We want to avoid diffusing the child’s enthusiasm for trying new things or to diminish their natural creativity. We can find ways to embrace their energy and incorporate it as best we can, even if that means going off track for a while.
Get everyone involved
Age is not a barrier as we have seen, nor is the number of children (to a point)! It’s a matter of choosing an appropriate recipe, and good organisation. For example, a simple way to involve everyone is to let them decorate their own pizza. Prepare the sauce, base, and toppings in advance and then let them loose! I have done the same with pasta too, the children make their own in a pic n mix style, they can select and pour in from a choice of tomato and cheese sauces, then they select and mix their preferred veggies, and finally adding flavour from a choice of herbs and spices. Everyone makes their own unique creation without too much risk or effort from the adult perspectives. The Children will be inspired and have fun trying each others’ creations and talking about them. * The older children who can do more can be invited earlier into the kitchen to help with the preparation.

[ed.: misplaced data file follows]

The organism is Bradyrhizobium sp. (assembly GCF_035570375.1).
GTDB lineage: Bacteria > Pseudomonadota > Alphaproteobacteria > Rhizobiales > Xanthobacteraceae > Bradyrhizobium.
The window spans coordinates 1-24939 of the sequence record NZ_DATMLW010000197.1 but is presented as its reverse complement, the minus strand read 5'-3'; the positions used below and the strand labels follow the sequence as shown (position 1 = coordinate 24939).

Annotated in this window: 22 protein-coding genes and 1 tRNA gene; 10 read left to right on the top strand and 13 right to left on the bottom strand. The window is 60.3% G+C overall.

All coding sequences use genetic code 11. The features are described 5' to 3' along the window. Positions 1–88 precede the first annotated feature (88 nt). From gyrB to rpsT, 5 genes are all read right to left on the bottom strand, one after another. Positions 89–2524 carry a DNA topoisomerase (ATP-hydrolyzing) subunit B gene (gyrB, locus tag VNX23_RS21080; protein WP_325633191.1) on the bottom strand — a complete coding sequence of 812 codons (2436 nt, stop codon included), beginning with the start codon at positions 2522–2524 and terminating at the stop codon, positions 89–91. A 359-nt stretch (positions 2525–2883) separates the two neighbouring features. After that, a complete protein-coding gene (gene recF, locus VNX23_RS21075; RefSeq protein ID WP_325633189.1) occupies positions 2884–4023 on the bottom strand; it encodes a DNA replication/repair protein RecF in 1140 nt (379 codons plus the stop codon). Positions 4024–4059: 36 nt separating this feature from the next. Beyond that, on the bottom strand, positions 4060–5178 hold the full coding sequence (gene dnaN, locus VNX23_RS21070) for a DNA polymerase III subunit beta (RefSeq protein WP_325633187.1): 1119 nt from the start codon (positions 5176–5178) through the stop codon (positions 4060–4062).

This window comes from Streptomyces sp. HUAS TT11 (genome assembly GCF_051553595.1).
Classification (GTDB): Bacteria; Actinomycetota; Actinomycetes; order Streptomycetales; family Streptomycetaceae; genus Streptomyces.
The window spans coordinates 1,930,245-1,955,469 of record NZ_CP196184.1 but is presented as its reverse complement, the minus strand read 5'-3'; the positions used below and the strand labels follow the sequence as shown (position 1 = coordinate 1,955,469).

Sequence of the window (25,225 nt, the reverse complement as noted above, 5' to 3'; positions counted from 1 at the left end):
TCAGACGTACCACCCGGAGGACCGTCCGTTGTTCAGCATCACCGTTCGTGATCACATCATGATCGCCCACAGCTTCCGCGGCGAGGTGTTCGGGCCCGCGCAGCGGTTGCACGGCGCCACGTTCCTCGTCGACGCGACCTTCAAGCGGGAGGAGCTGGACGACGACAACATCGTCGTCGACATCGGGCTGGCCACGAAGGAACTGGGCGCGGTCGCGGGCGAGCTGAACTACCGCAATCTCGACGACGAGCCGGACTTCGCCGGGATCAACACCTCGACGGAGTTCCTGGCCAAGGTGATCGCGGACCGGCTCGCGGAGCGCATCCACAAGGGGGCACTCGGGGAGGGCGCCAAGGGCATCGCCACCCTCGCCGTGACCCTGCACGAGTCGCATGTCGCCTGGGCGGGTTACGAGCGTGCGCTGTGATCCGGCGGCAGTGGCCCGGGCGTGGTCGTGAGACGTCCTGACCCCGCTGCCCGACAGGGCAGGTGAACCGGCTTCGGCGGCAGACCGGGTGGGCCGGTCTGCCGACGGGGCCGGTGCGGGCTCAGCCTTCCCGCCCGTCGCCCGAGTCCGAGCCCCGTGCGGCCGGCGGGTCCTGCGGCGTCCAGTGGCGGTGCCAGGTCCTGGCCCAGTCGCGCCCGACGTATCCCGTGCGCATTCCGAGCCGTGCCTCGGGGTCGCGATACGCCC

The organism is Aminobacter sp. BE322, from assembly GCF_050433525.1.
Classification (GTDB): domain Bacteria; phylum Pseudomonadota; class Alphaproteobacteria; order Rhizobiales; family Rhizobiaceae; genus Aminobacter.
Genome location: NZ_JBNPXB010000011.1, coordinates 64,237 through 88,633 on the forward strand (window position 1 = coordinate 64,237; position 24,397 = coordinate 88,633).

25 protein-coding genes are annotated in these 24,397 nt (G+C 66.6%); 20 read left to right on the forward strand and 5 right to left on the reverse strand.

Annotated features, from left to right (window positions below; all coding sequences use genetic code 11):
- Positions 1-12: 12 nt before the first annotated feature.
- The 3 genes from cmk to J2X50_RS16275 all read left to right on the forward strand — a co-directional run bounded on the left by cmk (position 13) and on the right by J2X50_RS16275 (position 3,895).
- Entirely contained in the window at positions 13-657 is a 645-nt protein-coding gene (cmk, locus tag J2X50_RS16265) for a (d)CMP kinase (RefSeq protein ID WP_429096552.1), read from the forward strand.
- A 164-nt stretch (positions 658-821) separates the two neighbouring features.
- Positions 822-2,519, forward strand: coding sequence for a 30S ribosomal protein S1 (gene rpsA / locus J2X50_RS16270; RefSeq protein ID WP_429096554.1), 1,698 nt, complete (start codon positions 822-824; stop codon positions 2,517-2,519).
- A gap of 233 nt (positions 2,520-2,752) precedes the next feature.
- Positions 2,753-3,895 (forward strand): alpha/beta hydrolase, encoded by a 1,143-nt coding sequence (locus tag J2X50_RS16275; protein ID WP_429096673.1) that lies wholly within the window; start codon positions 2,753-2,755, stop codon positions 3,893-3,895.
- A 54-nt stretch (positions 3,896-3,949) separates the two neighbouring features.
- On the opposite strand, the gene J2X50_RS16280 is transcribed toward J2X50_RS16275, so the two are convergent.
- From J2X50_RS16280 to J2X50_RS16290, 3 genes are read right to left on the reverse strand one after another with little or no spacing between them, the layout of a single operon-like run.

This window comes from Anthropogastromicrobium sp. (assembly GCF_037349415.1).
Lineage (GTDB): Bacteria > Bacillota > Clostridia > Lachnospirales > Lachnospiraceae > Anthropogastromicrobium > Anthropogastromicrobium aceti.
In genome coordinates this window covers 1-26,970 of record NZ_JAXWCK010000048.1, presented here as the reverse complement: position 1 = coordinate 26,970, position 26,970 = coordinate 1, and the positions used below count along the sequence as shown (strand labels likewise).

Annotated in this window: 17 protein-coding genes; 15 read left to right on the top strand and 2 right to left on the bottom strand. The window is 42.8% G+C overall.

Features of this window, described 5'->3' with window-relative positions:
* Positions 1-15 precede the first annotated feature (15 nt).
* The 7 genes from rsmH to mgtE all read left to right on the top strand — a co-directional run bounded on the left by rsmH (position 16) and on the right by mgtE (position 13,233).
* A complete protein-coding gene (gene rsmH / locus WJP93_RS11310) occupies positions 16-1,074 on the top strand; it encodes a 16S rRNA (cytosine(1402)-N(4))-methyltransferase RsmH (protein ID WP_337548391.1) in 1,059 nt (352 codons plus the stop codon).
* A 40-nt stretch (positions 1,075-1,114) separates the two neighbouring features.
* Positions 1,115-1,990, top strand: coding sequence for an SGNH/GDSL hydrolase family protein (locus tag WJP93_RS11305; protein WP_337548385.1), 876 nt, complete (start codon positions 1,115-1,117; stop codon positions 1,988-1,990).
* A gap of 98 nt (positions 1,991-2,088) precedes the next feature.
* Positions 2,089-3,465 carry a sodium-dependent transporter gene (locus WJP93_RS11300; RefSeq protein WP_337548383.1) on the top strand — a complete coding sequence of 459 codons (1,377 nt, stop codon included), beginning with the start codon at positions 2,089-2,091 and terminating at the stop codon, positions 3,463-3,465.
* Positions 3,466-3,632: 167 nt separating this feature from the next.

Food and eating has traditionally been linked with love and nurturing, so cooking together with children is a wonderful way to spend time together and it creates bonds that will be treasured for time to come.
As you see their confidence and self esteem growing, it is inevitable the same happens for you! Relax into it, take a peek at the world through the eyes of the child, return to innocence, step into the moment and fun will come uninvited!
From the child’s perspective, when they are invited to help with cooking I see them stepping into a real living breathing laboratory-playground where adventure and discovery are the sails of their voyage. It is chemistry, biology and physics rolled into one but without the overwhelming language. Instead they have real results that can be seen, smelled, tasted, felt and shared. Our job is to help them to steady their sails and show them how to steer their ship.